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A Conventional Home vs. a Net Zero Construction in Vermont Home

Rising energy costs and the greater desire among many to be responsible stewards of our environment are making net-zero homes the new norm. While net zero construction in Vermont is not brand new compared with conventional construction, it is relatively new.

Because if its newness, for most people, building a net zero home is a first-time experience. But coming from a conventional home into a net-zero home doesn’t mean you need to make a drastic change in lifestyle—or any change for that matter. Here are three concepts you might consider in your planning:

Payback

The first question many ask us about net zero is, “What’s it going to cost compared to a conventional home?” The answer to that question depends on whether you consider building a new home an expense or an investment.

Let’s try to answer the initial cost vs. investment question: Would you spend 10% more to save $3,500 per year in utility bills? And we all know that energy costs tend to creep up in cost, now go down. Building a home to net zero construction in Vermont standards means the end of utility bills forever.

Using the number above, you can calculate the approximate length of time it will take you to achieve ROI. But there’s more to it: Because net zero is the construction standard of the future, your home’s value will appreciate more than a conventional home and your standard of comfort can improve.

Performance

A home built to net zero construction in Vermont standards is a high-performance home. With super-insulated foundation, walls, windows, and ceiling, the home will hold in heat in the winter and stay cool in the summer.

Not only does a high-performance home hold its interior temperature, it requires less mechanicals to achieve comfortable living. While a conventional home often requires a massive boiler or warm air heating system, a high-performance home easily can be heated and cooled with a few split-system heat pumps.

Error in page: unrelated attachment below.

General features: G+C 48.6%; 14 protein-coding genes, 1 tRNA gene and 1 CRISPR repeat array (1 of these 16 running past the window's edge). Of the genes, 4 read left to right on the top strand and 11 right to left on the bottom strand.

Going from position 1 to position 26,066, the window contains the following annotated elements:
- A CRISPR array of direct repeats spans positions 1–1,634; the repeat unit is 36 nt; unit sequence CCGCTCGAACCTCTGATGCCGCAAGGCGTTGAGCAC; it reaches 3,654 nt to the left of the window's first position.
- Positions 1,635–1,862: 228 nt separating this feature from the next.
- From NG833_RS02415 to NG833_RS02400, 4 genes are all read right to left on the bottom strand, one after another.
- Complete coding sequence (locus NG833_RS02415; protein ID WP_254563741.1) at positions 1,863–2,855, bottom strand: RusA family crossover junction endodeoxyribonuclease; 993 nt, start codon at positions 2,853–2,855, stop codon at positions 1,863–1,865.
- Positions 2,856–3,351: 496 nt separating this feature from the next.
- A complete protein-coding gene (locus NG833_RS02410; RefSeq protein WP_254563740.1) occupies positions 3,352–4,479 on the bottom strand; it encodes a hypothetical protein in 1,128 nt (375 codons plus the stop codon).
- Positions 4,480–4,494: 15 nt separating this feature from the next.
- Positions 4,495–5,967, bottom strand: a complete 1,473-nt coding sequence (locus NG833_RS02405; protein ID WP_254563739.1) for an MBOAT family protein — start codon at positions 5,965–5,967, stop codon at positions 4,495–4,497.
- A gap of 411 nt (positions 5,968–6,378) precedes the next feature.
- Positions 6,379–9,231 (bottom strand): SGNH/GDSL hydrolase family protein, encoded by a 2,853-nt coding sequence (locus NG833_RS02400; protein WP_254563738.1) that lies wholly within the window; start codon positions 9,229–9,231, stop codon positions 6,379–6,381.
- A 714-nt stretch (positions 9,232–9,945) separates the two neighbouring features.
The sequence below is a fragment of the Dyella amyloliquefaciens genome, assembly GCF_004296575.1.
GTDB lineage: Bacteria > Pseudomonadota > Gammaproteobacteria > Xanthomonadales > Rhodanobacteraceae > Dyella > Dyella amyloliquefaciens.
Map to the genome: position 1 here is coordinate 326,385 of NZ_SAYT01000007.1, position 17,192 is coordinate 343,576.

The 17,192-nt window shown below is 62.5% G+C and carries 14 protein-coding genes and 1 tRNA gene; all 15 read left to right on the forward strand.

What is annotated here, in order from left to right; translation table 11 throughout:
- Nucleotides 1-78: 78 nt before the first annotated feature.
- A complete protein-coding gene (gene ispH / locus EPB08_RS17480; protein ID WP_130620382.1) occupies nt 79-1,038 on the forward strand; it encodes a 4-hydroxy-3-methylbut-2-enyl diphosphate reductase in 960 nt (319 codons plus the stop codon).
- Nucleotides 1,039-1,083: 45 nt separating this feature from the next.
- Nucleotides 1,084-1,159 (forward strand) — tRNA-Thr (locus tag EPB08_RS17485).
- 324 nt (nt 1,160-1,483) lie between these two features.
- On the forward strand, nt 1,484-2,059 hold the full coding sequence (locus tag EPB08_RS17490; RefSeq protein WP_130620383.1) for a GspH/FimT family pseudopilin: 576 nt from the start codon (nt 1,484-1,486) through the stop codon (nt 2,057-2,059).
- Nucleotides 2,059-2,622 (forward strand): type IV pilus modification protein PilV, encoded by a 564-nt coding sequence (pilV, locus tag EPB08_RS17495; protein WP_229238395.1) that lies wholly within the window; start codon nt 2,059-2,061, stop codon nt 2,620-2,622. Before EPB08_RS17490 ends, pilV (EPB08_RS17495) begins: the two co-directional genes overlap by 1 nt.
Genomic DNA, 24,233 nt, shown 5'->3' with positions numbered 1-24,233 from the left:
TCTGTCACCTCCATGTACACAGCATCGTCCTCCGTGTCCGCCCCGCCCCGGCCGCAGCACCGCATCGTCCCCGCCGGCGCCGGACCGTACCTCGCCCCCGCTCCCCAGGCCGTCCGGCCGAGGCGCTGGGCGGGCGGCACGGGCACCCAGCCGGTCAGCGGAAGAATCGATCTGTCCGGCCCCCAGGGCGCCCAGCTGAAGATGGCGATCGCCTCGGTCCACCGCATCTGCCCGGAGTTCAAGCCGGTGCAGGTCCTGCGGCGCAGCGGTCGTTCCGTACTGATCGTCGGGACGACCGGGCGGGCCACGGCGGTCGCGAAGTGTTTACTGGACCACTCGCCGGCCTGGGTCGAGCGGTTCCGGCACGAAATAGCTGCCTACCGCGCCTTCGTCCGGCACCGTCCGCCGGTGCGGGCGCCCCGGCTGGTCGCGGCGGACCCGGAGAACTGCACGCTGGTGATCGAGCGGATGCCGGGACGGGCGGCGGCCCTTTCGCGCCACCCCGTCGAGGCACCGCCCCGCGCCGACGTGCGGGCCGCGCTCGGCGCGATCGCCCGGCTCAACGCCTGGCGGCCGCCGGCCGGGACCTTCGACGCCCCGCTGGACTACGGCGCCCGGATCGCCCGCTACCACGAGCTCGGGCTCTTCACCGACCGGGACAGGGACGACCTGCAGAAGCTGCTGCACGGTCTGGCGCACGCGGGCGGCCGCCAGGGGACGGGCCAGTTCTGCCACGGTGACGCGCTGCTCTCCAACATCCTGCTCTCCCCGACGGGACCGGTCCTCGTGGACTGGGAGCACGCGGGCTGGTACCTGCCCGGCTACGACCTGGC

Achieving the performance levels for net-zero construction in Vermont requires a systemic approach; all things must work together. Here are the main keys necessary for high-performance construction:

  • A super-insulated “smart” slab. Net zero homes are built from the ground up. Conductive heat loss can occur anywhere the interior living space touches the outside environment.
  • Offset exterior framing. Offsetting exterior framing allows for thicker walls and achieving “R” values not possible with “just to spec” built conventional construction.
  • Triple-glazed windows and insulated doors with gaskets.
  • Super insulation in walls and ceilings.
  • Reduction of thermal bridging. Materials like metal that can conduct or “bridge” outside temperatures to interior living spaces will cause a reduction in home efficiency. Adding appropriate insulation cures these issues.

Peace of Mind

People define “peace of mind” in different ways. Some equate peace of mind to a standard of living. But the standard of living usually means more, like impressing your friends. When we think of peace of mind we think, “less is more.”

But we don’t mean sacrificing comfort. In fact, net zero construction in Vermont is all about comfort. By eliminating cold spots, there will be no place—not even the northwest corner of your home—that will feel cold or drafty.

And then there’s the peace of mind that comes from green living—never having to pay for electricity, heating, or cooling—ever again. And finally, a net zero home is a contribution to the environment, to lowering our carbon footprint and using our natural resources responsibly.

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